Los Almendros y San Salvador

Tuesday, June 6th, was the first day that Laura, Osiris, and I went to Los Almendros to teach English to a 4th grade class. We set out at 7:45AM that morning to catch a bus that we found out did not arrive until 8:20AM. Walking around Suchi this time, it seemed like everyone was awake and busy. While waiting at the bus stop, we decided to walk around and explore that area since we had never gone down that street before. We found a pet store, a few pupusarias, and a small store that does manicures and pedicures for only $8 for both – it would cost around $50 back in Minnesota! The bus finally and thus started what was my first time on a public bus in Central America. After stepping on, I first noticed that there was no one asking for bus fare which surprised me. Everyone went directly to a seat and sat down. The second thing I noticed was the music which made me feel like I was on some sort of party bus. The music was very loud and definitely woke me up from any sleep I still had in me. After about 15 minutes and a few stops, a guy came around and started collecting bus fares. Every time someone got off he would yell “¡Visa! ¡Visa!” (that’s what it sounded like to me at least) and the bus would stop, the person would get off, the guy yelling would get off at the back after collecting fare ($0.90 is what I paid roundtrip) and then run to the front of the bus to get the fair of those that had just gotten on….confused yet? I basically was trying to figure out what was going on the whole bus ride! It was really fun but definitely a culture shock. What was most shocking was the atmosphere of the bus…the music, the passengers, the men working on it, and even the items people brought along with them on the bus! It was all really fun and I’m excited for my next bus ride!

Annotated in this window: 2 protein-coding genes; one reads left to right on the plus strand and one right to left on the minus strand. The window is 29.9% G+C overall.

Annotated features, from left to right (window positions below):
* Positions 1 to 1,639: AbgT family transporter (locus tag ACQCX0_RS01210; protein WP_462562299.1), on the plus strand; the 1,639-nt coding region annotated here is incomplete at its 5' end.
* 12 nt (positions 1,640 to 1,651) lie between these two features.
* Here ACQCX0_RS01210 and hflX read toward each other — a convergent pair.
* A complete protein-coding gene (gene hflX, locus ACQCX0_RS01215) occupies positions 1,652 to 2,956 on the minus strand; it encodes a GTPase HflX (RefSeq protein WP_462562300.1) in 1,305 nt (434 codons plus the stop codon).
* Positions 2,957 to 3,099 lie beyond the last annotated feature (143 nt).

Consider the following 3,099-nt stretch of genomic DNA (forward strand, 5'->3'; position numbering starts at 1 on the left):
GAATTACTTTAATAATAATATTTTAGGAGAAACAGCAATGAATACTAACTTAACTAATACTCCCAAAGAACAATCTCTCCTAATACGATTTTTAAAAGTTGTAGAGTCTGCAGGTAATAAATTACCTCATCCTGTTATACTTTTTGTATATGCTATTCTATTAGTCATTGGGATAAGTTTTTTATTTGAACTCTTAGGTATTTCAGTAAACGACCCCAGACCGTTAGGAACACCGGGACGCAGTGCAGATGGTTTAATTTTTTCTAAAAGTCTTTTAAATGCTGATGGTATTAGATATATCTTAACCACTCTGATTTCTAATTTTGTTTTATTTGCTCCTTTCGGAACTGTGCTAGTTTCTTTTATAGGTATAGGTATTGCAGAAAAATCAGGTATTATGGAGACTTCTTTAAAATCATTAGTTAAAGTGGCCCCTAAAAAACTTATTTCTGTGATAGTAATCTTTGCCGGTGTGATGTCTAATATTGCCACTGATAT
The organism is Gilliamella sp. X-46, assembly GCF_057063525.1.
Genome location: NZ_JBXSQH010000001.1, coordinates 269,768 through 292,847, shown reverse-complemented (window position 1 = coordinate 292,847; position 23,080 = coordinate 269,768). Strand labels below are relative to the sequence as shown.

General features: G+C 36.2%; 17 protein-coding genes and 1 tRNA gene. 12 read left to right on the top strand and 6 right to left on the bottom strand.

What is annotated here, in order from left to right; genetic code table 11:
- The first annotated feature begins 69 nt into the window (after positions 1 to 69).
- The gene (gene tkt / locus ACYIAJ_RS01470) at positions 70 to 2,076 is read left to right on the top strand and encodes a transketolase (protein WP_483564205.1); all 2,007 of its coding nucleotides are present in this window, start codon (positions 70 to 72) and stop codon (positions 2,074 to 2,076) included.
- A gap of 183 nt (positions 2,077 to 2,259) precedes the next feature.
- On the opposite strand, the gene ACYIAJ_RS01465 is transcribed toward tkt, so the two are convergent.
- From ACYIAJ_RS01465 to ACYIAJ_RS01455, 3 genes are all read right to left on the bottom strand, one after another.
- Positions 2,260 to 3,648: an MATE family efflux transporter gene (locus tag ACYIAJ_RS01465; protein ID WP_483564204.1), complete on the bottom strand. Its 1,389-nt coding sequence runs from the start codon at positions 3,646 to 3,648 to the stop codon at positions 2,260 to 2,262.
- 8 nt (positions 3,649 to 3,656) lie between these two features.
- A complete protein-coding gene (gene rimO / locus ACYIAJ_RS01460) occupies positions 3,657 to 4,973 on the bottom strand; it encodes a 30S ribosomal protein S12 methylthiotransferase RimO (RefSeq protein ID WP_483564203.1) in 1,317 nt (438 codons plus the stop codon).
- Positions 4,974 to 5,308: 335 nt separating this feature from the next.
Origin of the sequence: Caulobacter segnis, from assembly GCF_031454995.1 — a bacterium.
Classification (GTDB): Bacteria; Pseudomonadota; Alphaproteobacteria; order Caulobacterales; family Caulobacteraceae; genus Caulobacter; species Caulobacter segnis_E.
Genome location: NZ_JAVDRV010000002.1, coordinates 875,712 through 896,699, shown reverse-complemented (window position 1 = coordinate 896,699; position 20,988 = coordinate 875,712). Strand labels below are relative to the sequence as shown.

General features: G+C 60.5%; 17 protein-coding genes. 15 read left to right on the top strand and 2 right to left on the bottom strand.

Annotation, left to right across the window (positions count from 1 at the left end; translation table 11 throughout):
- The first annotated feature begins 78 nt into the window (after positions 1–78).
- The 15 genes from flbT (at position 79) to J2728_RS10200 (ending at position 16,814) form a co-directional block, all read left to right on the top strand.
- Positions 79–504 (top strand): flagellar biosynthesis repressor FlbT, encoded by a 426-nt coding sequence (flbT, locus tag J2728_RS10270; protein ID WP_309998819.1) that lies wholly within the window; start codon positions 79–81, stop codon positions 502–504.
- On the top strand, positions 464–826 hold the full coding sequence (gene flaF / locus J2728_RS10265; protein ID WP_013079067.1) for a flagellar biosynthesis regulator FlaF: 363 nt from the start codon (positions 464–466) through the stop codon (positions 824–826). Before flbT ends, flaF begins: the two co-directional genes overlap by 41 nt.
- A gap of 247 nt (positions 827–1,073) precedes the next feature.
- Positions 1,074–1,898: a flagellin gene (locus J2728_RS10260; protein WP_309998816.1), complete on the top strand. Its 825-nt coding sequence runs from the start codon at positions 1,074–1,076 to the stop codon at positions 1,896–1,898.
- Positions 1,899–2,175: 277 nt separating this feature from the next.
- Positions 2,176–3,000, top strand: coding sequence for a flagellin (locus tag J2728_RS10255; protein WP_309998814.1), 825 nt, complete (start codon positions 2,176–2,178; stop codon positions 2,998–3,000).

Los Almendros in itself was a whole other adventure. We got there about 20 minutes earlier than needed so we waited in the principals office. When it was time for us to start, the children greeted us as their teacher left the room. There was a soccer game going on right outside of the classroom so the children were extra excited. We started our lesson plan outside with a name game so we could attempt to learn at least a few of their names. After that, we went back to the classroom and started with the alphabet. After writing out the pronunciations in Spanish and having them repeat it themselves, we broke them up into three groups and ATTEMPTED to practice vowels, letters that are hard to pronounce (v, b, x), and the order of the alphabet. This was not as successful as we had hoped it would be. For the last 20 minutes or so we came together again as a big group and played a game. One cluster of about 5 or so students would come to the front of the class where we showed them a flash card with a letter of the alphabet on it. They had to form the letter with their bodies and the rest of the class had to guess which letter it was. By the time everyone had gone our time was up. Looking back, it went a lot better than I thought while I was doing it but it was still pretty exhausting with about 24 students and 3 volunteers! I do not want to imagine what it would be like if I were teaching by myself. On the bus ride back we ended up on the exact same but that dropped us off. This time was a little different because we stopped at a community on the way back to Suchi. A group of around 30-40 little kids came on the bus and I gave my seat up which was probably not the best idea! I almost fell twice, doing what I could to not fall on the students surrounding me. We got back to Suchi around 12:30-1:00PM and then went directly to eat! The next Tuesday we were supposed to be going to Los Almendros (June 17) is Fathers Day here so apparently all schools (including the Center) will be closed. After lunch, Osiris and I taught Galinas Intermediate class since she was not feeling well. Since it was sprung on us we did not have anything planned nor did we know what they had already learned so we had no expectations.  It turned out pretty well. They all had a pretty good understanding of the basic things.